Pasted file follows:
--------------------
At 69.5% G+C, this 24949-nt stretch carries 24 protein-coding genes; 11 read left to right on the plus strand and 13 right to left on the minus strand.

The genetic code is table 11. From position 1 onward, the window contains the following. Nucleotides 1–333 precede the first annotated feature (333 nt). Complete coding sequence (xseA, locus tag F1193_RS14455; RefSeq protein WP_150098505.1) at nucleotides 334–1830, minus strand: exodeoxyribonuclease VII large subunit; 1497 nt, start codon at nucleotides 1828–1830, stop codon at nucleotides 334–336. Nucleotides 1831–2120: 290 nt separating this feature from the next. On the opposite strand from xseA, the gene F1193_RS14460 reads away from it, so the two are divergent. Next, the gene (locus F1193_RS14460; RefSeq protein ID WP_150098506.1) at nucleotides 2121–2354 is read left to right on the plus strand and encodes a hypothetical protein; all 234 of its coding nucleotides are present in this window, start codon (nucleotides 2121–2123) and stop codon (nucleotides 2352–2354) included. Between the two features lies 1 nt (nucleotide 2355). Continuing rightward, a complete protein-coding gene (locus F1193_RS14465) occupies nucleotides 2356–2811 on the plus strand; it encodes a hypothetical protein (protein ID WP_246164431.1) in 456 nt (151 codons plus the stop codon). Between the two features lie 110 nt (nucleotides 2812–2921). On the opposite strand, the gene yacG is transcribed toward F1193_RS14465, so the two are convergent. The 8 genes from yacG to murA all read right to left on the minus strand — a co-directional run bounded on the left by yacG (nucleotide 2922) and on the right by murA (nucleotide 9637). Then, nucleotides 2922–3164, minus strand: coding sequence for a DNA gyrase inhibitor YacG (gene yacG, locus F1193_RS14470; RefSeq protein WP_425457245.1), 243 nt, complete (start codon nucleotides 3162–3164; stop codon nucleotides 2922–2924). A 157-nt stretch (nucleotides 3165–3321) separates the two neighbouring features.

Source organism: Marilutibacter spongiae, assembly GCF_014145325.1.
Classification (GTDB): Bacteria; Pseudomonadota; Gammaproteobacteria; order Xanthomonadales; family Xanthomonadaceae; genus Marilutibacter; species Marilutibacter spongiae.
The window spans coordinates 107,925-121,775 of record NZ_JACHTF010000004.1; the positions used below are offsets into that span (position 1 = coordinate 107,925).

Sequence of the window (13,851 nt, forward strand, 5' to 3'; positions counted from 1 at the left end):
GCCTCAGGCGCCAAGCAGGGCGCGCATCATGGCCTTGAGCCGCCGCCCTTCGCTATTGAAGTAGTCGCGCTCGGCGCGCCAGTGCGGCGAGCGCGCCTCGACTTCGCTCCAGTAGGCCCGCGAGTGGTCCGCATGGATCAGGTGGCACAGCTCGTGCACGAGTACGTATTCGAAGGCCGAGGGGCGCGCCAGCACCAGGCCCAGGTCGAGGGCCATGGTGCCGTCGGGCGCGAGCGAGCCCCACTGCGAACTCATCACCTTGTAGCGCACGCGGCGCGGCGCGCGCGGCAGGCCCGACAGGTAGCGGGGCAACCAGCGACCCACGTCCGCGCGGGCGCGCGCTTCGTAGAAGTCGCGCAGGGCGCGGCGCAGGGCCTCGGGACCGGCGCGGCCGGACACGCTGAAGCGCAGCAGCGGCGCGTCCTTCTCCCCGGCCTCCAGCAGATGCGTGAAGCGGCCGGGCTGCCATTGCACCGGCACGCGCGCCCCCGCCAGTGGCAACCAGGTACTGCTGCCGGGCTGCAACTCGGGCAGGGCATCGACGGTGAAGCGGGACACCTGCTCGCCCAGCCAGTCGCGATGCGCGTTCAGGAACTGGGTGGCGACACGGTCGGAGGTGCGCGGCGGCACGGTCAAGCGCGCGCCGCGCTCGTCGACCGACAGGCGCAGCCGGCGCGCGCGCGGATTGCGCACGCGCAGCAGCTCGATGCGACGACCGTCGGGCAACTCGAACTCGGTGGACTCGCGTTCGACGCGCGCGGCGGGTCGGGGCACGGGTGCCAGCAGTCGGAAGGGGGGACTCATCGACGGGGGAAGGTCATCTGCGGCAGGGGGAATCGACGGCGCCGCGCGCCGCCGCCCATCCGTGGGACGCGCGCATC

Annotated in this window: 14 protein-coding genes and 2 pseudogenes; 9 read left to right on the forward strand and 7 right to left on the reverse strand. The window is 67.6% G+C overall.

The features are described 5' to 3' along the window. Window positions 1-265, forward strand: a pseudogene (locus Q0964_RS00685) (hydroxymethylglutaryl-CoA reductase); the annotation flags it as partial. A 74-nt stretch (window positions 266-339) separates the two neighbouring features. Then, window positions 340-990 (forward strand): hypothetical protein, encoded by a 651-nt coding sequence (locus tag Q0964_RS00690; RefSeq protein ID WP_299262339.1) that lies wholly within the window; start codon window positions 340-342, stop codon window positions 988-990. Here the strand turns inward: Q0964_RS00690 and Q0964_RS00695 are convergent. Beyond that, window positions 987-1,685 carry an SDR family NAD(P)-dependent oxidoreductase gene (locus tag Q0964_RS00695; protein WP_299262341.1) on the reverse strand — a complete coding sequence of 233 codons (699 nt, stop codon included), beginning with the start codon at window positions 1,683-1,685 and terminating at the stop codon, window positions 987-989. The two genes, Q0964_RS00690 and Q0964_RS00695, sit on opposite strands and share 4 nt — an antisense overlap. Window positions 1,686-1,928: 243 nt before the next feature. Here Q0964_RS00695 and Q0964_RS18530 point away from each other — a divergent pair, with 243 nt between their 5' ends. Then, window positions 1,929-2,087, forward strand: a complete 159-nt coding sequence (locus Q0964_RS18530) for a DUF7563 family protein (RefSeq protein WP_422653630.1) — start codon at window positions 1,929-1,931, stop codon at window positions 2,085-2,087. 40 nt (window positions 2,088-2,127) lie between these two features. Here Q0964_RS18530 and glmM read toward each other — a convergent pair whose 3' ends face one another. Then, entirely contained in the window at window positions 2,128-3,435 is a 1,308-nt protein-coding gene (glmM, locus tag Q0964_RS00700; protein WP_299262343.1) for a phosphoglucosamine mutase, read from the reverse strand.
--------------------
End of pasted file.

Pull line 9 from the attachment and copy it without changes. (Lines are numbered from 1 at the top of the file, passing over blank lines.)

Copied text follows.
The features are described 5' to 3' along the window. Window positions 1-265, forward strand: a pseudogene (locus Q0964_RS00685) (hydroxymethylglutaryl-CoA reductase); the annotation flags it as partial. A 74-nt stretch (window positions 266-339) separates the two neighbouring features. Then, window positions 340-990 (forward strand): hypothetical protein, encoded by a 651-nt coding sequence (locus tag Q0964_RS00690; RefSeq protein ID WP_299262339.1) that lies wholly within the window; start codon window positions 340-342, stop codon window positions 988-990. Here the strand turns inward: Q0964_RS00690 and Q0964_RS00695 are convergent. Beyond that, window positions 987-1,685 carry an SDR family NAD(P)-dependent oxidoreductase gene (locus tag Q0964_RS00695; protein WP_299262341.1) on the reverse strand — a complete coding sequence of 233 codons (699 nt, stop codon included), beginning with the start codon at window positions 1,683-1,685 and terminating at the stop codon, window positions 987-989. The two genes, Q0964_RS00690 and Q0964_RS00695, sit on opposite strands and share 4 nt — an antisense overlap. Window positions 1,686-1,928: 243 nt before the next feature. Here Q0964_RS00695 and Q0964_RS18530 point away from each other — a divergent pair, with 243 nt between their 5' ends. Then, window positions 1,929-2,087, forward strand: a complete 159-nt coding sequence (locus Q0964_RS18530) for a DUF7563 family protein (RefSeq protein WP_422653630.1) — start codon at window positions 1,929-1,931, stop codon at window positions 2,085-2,087. 40 nt (window positions 2,088-2,127) lie between these two features. Here Q0964_RS18530 and glmM read toward each other — a convergent pair whose 3' ends face one another. Then, entirely contained in the window at window positions 2,128-3,435 is a 1,308-nt protein-coding gene (glmM, locus tag Q0964_RS00700; protein WP_299262343.1) for a phosphoglucosamine mutase, read from the reverse strand.